Doing Business As (DBA): What Is It and Is It Needed?

Confused about doing business as (a.k.a. DBA, fictitious business name or assumed business name)? We’re breaking it down so you can determine if your small business needs to file one.

A company uses a doing business as (DBA) when the name it operates under is different from its legal, registered name.

In life and business, things are not always as they seem. And that’s okay. Some people change their names for personal or professional reasons. A middle name, an abbreviated name or a nickname might feel more natural and fitting. There’s nothing wrong with having a name that everyone knows, and a name that belongs on a birth certificate and passport.

The commercial version of this is called doing business as (DBA).

In this article, we’ll break them down for you so you can decide if a DBA is right for you. We’ll also tell you how to file a DBA so you’ll be crystal clear on how it works and what responsibilities you have.

What Exactly Is Doing Business As?

In the U.S., a DBA lets the public know who the real owner of a business is. The DBA is also called a fictitious business name or assumed business name. It got its origins as a form of consumer protection, so dishonest business owners couldn’t try to avoid legal trouble by operating under a different name.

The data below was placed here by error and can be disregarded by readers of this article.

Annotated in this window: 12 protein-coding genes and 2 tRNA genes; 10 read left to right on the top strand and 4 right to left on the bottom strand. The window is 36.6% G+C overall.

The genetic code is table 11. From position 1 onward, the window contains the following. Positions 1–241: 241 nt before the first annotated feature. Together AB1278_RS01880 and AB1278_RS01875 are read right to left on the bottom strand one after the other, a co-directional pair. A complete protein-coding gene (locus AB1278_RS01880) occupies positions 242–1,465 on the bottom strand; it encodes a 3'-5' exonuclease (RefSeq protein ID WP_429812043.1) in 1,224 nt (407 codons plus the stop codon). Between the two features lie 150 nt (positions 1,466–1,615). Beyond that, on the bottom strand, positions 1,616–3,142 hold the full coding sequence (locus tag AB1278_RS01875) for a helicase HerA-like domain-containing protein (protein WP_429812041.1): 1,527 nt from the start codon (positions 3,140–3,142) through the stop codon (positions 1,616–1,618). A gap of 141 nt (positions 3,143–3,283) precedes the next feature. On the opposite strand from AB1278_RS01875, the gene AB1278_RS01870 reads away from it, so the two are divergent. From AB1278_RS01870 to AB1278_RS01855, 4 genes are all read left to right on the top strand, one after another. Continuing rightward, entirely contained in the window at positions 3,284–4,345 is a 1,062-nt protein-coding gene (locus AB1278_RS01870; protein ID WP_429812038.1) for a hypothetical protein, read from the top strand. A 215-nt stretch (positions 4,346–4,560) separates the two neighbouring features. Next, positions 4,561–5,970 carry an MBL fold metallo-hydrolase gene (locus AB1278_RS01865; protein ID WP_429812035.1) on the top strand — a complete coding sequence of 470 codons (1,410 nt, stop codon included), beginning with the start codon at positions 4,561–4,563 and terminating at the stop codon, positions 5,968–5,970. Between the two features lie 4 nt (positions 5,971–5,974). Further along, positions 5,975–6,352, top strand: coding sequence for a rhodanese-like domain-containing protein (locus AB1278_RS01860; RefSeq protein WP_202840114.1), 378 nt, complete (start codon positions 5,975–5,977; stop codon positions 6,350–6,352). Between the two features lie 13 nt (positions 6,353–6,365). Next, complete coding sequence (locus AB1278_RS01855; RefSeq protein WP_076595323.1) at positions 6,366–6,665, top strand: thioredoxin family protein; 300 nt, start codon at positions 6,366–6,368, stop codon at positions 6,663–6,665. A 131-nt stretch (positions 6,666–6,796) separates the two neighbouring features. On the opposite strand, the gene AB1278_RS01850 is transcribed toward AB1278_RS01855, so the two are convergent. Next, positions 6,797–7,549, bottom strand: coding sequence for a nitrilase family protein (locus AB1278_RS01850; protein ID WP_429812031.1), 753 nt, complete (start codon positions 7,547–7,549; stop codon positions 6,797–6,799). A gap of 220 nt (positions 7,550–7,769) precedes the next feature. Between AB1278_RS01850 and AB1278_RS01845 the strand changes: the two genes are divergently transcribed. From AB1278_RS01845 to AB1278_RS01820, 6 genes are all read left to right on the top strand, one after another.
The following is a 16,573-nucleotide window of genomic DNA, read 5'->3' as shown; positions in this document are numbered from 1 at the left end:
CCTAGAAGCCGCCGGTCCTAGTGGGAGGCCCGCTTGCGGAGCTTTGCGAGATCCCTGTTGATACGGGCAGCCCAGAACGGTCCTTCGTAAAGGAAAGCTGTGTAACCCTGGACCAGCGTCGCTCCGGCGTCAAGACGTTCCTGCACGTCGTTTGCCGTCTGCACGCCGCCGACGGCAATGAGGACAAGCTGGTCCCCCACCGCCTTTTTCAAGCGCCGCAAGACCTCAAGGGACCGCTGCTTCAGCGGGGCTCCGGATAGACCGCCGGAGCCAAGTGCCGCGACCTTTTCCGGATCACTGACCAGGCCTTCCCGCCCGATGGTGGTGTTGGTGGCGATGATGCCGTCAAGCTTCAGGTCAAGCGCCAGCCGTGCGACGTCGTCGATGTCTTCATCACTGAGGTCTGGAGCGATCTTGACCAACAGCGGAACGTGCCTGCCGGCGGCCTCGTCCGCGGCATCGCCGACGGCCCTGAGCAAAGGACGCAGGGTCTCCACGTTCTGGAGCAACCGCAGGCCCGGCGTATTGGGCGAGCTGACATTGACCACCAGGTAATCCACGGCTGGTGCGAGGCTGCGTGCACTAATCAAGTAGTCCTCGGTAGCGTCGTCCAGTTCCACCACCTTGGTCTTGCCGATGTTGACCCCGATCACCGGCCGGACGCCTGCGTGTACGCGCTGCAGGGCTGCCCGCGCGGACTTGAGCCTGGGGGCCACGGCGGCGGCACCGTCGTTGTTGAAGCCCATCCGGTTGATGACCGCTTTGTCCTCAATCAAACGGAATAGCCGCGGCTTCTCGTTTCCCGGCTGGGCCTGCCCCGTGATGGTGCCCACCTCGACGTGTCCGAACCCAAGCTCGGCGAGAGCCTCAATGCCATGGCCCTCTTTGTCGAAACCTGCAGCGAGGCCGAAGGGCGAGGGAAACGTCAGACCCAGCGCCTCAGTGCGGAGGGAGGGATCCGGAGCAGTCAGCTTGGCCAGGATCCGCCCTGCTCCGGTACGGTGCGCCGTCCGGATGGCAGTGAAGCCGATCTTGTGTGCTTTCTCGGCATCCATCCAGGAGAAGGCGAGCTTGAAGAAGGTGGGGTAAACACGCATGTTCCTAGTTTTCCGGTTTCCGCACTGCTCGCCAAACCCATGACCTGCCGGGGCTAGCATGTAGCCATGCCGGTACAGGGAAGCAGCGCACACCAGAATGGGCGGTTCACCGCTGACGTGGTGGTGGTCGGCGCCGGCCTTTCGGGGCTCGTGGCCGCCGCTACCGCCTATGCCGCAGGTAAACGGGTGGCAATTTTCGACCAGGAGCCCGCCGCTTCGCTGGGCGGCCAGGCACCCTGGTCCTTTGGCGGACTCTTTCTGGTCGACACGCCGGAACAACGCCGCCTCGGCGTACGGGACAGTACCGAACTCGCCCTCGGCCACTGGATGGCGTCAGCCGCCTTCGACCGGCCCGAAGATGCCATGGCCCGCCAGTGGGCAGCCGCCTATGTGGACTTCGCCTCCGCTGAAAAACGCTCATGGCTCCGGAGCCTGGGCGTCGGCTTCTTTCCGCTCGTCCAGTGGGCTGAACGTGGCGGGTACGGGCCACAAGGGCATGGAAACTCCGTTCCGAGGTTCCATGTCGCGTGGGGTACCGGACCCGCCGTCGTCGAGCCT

When someone files a DBA, it’s normally circulated in some kind of newspaper (maybe you’ve noticed all those “fictitious business name” entries in the local classifieds). It lets the community know exactly who is behind a business.

Why Would a Small Business Need a DBA Name?

In general, there are two reasons a business in the U.S. would need to get a DBA:

For Sole Proprietors

If you’re operating your business as a sole proprietor, you’ll need to file for a DBA if your business has a different name than your own name. For example, if sole proprietor Gordon Flanders wanted to name his garden shop Green Thumbs McGee’s, he’d need to file a DBA.

In some cases, you don’t need a DBA if your business name is a combination of your name and a description of your product or service. In Gordon’s case, if his business were called Gordon Flanders’s Gardening Services, he wouldn’t need a DBA. But, if it’s just his first name, (i.e., Gordon’s Gardening Service), then a DBA is required because it’s not his full, legal name.

If you’re uncertain about whether or not you need to file a DBA, get in touch with your local (town or county) clerk’s office and ask them if it’s necessary.

For Corporations and Limited Liability Companies (LLCs)

A quick refresher on what constitutes a corporation and LLC:

When you incorporate your business, you’re creating a legal entity that is separate from you. This means you’ll be absolved of any personal liability associated with your business.

A LLC is a hybrid of a corporation and a sole proprietorship. Like a corporation, owners of an LLC will not be held personally responsible for liabilities, but the company will not live on if an owner dies or the business declares bankruptcy.

If you have filed to become a corporation or LLC, you’ve already registered your business name and you don’t need a

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